Bring on the oysters go light on the talk

Restaurant: At Legal Sea Foods the fare is delightful, but the din can dim the pleasure.

November 15, 1998|By Elizabeth Large | Elizabeth Large,SUN RESTAURANT CRITIC

In the review of Legal Sea Foods in today's Home & Family section, the service should have received two stars, for fair or uneven.

The Sun regrets the errors.

The world is in a sorry state when this is the first thing on a restaurant's menu: "Our pristine shellfish comes from cold New England waters and is inspected for purity by state certified Registered Sanitarians in our own microbiology laboratory."

OK, it's sad. But a few of Legal Sea Foods' fat, icy-cold, briny-sweet oysters slithering down your throat will cheer you right up. Follow them with several plump littleneck and cherrystone clams, accompanied by Legal's lime and chili salsa, and you won't be able to keep from smiling.


Baltimore's first Legal Sea Foods, part of the highly respected Boston-based chain, delivers extraordinarily fresh seafood, exactly as promised. It has a kitchen that knows what to do with fresh seafood once it gets it, and a well-balanced menu with an East Coast feel.

While the choices aren't overwhelming, you can get everything from fried fish with a cream sauce to a Zone diet dinner (bluefish pate; grilled shrimp, scallops or salmon with minted snap peas; and fresh fruit for dessert).

What Legal doesn't have is classic seafood-house atmosphere - which may or may not please you. No cozy booths or sawdust on the floor here. The contemporary dining room, once a Friendly's and after that Sfuzzi, is now minimalist chic. All curves and metal and muted colors, the room would be wonderful except that the tables are placed so close together. And with no fabrics in the room to muffle sound, the noise is deafening when it's filled. I was hoarse after two hours of shouting to be heard.

Except for a couple of exceptions, I loved the food. But I won't be rushing back because I can't stand the noise. Still, if you want to be where the action is, it's definitely here.

As for the food - to start with the worst first - the fish chowder looked like a bowl of library paste and tasted like creamed tuna, only thicker.

We had to go to the end of our meal for something almost as bad, an individual pumpkin tart. It had a soft, rubbery crust with a large spoonful of uninteresting pumpkin pie filling slopped into it.

As long as I'm complaining, let me mention the waiter, who brought us a bottle of wine totally different from the one we ordered. Maybe it was too noisy for him to hear. We also asked him if the swordfish on the menu was endangered. OK, we didn't really expect him to say yes, but he said, "No. It's farm-raised." Wow. That must be a really big farm.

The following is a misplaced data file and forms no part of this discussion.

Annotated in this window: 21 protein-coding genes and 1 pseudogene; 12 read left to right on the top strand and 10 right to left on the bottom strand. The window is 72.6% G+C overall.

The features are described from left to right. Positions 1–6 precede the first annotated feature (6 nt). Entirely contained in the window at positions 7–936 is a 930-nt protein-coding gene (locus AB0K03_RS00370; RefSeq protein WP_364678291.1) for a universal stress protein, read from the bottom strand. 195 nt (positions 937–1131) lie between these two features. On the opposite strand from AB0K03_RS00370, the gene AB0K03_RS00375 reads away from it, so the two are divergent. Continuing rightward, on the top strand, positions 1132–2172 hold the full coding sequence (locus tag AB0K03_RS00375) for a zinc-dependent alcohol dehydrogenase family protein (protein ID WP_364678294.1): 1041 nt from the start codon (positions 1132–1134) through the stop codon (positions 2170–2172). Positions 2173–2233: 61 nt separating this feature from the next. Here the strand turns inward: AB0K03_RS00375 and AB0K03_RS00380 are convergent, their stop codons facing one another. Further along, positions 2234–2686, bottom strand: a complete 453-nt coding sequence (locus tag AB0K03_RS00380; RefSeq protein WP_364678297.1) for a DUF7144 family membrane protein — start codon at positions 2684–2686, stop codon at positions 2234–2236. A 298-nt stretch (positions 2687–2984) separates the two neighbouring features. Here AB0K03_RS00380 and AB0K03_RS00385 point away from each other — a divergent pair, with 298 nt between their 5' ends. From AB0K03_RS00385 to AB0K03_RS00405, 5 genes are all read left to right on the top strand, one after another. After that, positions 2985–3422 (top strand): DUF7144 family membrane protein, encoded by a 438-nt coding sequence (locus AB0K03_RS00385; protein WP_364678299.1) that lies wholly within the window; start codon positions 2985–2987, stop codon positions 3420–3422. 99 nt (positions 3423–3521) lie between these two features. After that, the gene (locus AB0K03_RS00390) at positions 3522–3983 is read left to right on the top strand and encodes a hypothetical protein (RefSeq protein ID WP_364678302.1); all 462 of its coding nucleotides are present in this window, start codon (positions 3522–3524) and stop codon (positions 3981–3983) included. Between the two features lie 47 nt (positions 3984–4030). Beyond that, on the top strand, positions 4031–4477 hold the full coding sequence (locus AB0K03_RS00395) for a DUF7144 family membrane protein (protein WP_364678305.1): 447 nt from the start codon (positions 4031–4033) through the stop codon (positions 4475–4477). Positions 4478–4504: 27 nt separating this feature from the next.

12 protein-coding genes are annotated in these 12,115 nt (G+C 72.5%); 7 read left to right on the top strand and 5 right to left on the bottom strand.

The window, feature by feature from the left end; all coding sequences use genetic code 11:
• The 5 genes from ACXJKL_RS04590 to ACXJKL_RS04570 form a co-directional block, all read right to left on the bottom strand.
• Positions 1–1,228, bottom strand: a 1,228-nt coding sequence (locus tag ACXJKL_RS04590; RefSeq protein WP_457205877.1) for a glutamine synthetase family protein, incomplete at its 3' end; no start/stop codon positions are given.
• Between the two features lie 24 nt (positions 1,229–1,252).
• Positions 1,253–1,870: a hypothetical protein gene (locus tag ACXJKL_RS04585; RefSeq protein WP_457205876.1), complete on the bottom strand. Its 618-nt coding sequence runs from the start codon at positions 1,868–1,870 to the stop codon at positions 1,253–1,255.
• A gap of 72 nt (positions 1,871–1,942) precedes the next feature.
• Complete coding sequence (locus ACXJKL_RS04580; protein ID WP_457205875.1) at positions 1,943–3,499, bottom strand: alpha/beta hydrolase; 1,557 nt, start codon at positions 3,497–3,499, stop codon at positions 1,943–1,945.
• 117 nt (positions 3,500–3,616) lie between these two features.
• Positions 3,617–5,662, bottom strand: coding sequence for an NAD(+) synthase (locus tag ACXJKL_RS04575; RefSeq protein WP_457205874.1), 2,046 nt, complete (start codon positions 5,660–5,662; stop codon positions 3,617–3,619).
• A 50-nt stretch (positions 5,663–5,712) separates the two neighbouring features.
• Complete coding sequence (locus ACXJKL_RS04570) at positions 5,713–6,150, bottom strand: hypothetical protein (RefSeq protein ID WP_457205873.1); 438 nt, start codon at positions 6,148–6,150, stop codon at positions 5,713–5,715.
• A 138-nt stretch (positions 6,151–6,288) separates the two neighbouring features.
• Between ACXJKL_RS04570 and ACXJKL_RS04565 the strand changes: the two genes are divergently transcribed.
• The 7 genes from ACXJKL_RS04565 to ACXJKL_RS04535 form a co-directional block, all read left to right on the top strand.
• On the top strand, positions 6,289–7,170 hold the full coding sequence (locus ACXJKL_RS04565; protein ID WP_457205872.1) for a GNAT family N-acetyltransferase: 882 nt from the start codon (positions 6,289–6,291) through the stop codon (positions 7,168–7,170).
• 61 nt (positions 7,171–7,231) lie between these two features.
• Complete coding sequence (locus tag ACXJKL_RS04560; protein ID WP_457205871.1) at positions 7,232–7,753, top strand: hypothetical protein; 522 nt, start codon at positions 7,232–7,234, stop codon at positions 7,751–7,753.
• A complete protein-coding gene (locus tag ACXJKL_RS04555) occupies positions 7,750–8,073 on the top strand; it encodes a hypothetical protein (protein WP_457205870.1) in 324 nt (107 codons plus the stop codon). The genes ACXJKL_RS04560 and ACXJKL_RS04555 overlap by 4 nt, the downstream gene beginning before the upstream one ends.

Enough carping. The rest of our meal was very fine. Lobster lovers will be ecstatic with Legal's big beauties, which are juicy and flavorful. They come decorated with plump, grit-free mussels (and a choice of potato, which I never got but almost didn't miss).

The wood-grilled seafood is equally good. There's an assortment that includes shrimp, scallops and three different kinds of fish - this evening, char, tuna and farm-raised swordfish. You can have it with a lemon-chive butter sauce or Cajun spices.

The kitchen handles more elaborate creations just as successfully. A sole fillet topped with lump crab meat had a delicate, creamy sauce that whispered of coconut and curry. Finely diced tomato gave it a pretty bit of color. Golden fried TTC catfish fillets had an even richer spicy-creamy sauce. Diced andouille sausage and shrimp added jazzy flavor.

Legal Sea Foods has a super jumbo lump crab cake, but only for a first course. You could also start with various fried shellfish or Legal's signature appetizer, a mildly smoked bluefish "pate" rolled in a walnut and herb crust. Pleasant enough, but I'll take the crab cake or those oysters any day.

Naturally there's Boston cream pie for dessert, but it's not the Boston cream pie your mom used to make (sponge cake, thick custard and chocolate glaze). This is Boston cream pie for the '90s: sophisticated, ethereally light but just as deliciously rich as the old-fashioned version. If that isn't intense enough for you, have Legal's version of death by chocolate.

A last couple of notes: Legal Sea Foods' curious name comes from owner George Berkowitz's father's grocery store, where "Legal Cash" trading stamps were given out. As for the swordfish, a call to Legal's headquarters revealed that the chain uses mature swordfish instead of the "pups," which haven't had a chance to reproduce.

Legal Sea Foods

Food: ***

Service: ***

Atmosphere: **1/2

Where: Inner Harbor, 100 E. Pratt St.

Hours: Open every day for lunch and dinner

Prices: Appetizers: $6-$13, main courses: $12-$47; major credit cards

Call: 410-332-7360

Rating system: Outstanding: ****; Good: ***; Fair or uneven: **; Poor: *

Pub Date: 11/15/98

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